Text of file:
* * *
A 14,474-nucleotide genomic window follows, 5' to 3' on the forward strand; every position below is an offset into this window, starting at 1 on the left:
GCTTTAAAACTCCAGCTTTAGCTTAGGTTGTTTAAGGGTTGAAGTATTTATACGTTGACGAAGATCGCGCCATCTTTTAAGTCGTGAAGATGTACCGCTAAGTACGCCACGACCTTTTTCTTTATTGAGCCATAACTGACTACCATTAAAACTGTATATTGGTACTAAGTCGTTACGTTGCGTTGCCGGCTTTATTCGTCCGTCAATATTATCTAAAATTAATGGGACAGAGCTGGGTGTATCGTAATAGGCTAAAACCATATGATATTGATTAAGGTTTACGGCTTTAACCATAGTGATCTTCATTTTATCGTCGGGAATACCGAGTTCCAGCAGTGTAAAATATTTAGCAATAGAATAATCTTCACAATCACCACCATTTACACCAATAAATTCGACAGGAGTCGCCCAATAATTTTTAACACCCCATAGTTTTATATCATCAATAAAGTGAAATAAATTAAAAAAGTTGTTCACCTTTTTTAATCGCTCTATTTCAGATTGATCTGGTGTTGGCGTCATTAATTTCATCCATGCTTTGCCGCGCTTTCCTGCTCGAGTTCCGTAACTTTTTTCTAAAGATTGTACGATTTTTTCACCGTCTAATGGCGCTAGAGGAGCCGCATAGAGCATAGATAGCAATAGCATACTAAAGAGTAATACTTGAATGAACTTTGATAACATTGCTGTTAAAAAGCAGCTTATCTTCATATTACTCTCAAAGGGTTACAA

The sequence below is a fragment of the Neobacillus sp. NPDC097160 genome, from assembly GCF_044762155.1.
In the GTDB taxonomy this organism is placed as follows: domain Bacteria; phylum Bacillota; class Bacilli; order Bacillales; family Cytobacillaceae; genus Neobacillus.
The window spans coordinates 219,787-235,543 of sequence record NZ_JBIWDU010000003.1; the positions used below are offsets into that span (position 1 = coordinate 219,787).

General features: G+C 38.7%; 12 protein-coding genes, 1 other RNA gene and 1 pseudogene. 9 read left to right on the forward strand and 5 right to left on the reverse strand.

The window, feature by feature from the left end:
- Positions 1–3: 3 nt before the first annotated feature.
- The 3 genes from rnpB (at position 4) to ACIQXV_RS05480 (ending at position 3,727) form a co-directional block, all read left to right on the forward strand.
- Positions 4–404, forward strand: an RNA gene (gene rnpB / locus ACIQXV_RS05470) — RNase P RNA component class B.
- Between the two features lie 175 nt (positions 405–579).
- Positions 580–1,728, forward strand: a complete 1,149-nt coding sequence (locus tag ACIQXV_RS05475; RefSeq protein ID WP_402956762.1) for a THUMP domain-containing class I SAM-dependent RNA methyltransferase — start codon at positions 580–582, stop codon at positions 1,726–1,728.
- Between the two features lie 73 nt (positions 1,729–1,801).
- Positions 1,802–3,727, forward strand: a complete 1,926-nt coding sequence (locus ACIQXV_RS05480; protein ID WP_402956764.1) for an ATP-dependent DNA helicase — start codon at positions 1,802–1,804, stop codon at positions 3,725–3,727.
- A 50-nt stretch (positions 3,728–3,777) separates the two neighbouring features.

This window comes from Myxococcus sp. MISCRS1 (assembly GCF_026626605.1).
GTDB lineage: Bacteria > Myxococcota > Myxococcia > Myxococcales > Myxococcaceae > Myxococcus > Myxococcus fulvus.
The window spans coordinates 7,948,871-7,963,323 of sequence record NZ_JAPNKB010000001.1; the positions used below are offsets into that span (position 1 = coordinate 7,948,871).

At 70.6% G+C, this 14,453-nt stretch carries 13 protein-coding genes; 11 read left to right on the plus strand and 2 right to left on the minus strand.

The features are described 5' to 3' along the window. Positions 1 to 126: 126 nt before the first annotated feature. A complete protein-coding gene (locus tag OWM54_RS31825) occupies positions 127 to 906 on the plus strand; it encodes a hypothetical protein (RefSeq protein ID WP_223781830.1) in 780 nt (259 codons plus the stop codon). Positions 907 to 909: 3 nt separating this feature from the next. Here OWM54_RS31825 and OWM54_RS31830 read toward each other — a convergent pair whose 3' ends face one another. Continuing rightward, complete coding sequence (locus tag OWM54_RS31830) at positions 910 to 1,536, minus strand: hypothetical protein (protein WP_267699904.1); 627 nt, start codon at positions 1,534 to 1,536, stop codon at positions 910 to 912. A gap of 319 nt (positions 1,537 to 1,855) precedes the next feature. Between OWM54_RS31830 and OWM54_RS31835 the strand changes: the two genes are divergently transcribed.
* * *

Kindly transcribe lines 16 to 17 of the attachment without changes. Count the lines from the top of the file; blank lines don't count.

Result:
This window comes from Myxococcus sp. MISCRS1 (assembly GCF_026626605.1).
GTDB lineage: Bacteria > Myxococcota > Myxococcia > Myxococcales > Myxococcaceae > Myxococcus > Myxococcus fulvus.